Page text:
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Globally, Vast Inequities in Access to Insulin and Diabetes Supplies

The results of T1International’s 2022 Out-of-Pocket Expenses survey highlight many huge inequities in the US and around the world relating to insulin and diabetes care supplies.

Quote From a Survey Respondent

Why do I have to plead, negotiate, yell, follow-up, and chase down the drugs and supplies I need to stay alive every month?—a US adult with T1D and partial health care coverage, responding to T1International’s 2022 Out-of-Pocket Expenses survey.

T1International advocates for individuals with type 1 diabetes (T1D) worldwide to have adequate, equitable access to insulin and diabetes supplies. Unfortunately, new survey results indicate that such access remains elusive.

“Even in this sample of participants from mostly high-income countries, a significant number rationed insulin and glucose testing supplies,” noted the authors in Frontiers in Clinical Diabetes and Healthcare.1 They added that previous research shows a potential connection between rationing and out-of-target glycemic outcomes, which in turn increases an individual’s risk of diabetes-related complications.”2,3

As such, advocacy remains crucial to encourage “health care systems improvements at the governmental level, and price reductions of insulin and diabetes supplies at the global level.

“Without insulin,” the authors reminded, “a person living with T1D cannot survive.”

About the survey. The authors believe their cross-sectional, web-based, English-language, global survey—also executed in 2016, 2018, and 2020—was the first, and remains the largest, to examine self-reported expenses and rationing of insulin and diabetes supplies. The 2022 edition received usable responses from 989 people (766 with T1D and 223 who care for children with T1D) in 69 countries. The main analysis included responses from 731 people in the 7 countries that each had 25 or more responses: the US, India, the United Kingdom, Sweden, Canada, Panama, and Germany.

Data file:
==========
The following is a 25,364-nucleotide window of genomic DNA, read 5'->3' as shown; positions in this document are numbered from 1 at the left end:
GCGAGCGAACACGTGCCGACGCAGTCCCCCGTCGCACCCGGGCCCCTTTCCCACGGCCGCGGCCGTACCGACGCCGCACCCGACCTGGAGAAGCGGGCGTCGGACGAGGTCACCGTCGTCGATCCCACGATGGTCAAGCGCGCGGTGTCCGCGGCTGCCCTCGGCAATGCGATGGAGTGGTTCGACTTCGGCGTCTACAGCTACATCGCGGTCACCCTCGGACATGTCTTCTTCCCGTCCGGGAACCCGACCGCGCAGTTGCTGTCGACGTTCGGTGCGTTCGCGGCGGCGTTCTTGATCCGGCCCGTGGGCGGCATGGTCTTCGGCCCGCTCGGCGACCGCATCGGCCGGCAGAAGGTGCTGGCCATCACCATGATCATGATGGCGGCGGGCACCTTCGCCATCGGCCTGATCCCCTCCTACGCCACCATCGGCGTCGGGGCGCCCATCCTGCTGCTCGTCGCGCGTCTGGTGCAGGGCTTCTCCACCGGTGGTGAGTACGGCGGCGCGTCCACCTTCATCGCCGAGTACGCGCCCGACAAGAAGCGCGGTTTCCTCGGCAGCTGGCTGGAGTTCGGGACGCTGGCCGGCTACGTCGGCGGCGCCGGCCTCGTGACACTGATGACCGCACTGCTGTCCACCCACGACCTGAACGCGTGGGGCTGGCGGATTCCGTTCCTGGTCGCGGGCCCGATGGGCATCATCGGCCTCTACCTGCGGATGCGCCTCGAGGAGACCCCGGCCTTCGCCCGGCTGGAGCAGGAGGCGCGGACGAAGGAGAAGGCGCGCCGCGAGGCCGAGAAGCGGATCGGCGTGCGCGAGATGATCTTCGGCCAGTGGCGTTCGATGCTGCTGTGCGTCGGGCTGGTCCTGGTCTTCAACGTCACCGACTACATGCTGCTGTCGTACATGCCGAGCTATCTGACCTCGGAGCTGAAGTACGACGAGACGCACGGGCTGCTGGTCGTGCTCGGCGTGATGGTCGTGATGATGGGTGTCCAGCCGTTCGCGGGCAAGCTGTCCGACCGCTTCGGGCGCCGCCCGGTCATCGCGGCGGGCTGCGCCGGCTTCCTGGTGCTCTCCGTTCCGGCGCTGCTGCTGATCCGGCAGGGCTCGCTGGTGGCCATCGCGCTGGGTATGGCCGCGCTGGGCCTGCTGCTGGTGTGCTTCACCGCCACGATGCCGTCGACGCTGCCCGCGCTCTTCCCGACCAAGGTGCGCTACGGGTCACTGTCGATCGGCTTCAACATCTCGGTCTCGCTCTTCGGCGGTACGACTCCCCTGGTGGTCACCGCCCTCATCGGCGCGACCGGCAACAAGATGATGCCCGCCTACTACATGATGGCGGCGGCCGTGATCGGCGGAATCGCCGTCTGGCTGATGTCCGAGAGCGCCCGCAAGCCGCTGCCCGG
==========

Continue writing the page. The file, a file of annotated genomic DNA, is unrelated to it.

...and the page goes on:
Participants’ health care coverage varied widely. “[There was] mostly full coverage in Sweden (74%) and the United Kingdom (63%), full (48.1%) and partial (51.9%) coverage in Germany, mostly partial coverage in the United States (88.5%) and Canada (85.4%), mostly partial coverage (60.6%) with the remaining having no coverage (39.4%) in Panama, and mostly no coverage (97.2%) in India.”

Health care coverage  | Image Credit: zimmytws-stock.adobe.com

Global inequities remain on access to insulin, diabetes care supplies, and insurance coverage | Image Credit: zimmytws-stock.adobe.com

The participants with partial health care coverage reported the highest mean monthly OOP expenses (US$434.90), about US$90 higher than those with no coverage. Those with full coverage reported the lowest mean monthly OOP expenses (US$21.20), more than US$300 less than those with no health care coverage and more than US$400 less than those with partial coverage.

Although among the 10 wealthiest countries in the world, the US “exhibited the highest standard deviation of OOP [expenses],” noted the authors, “corroborating research that demonstrates vast inequities in health care access” in this country. Additionally, “US participants reported the highest mean monthly OOP [expenses].”

Aside from India’s lack of health coverage, the investigators declared, “stigma related to social status and gender and health care provider attitudes may also contribute to rationing for some individuals.”

The human impact. The authors presented some qualitative responses to give clear, often painful insight into challenges experienced by people with different coverage levels.

From Panama, a caregiver: “The coverage of [diabetes] supplies is covered by [the] government just because my child is underage [18 years]. Once he is over 18 years, he will [no] longer have [these] supplies as [a] priority.”

From Canada, a person with T1D and 80% health care coverage: “I am fortunate to have 80% coverage; however, I have to pay for it upfront and I am [reimbursed] in a week. That week makes a big difference, especially when supplies are only dispensed for 30 days. I know I am one of the lucky ones, but I am struggling.”

And from the US, a person with T1D and partial health care coverage:“Insulin is a basic human right. I know I’m privileged, and I have never known the pain of rationing, but I will keep fighting for our right to live as long as it takes.”

References

1. Souris KJ, Pfiester E, Thieffry A, et al.Out-of-pocket expenses and rationing of insulin and diabetes supplies: findings from the 2022 T1International cross-sectional web-based survey. Front Clin Diabetes Healthc. 2024:5:1293882. doi:10.3389/fcdhc.2024.1293882

2. Herkert D, Vijayakumar P, Luo J, et al. Cost-related insulin underuse among patients with diabetes.JAMA Intern Med. 2019;179(1):112-114. doi:10.1001/jamainternmed.2018.5008

3. Kilpatrick ES, Rigby AS, Atkin SL. A1C variability and the risk of microvascular complications in type 1 diabetes.Diabetes Care. 2008;31(11):2198-2202. doi:10.2337/dc08-0864

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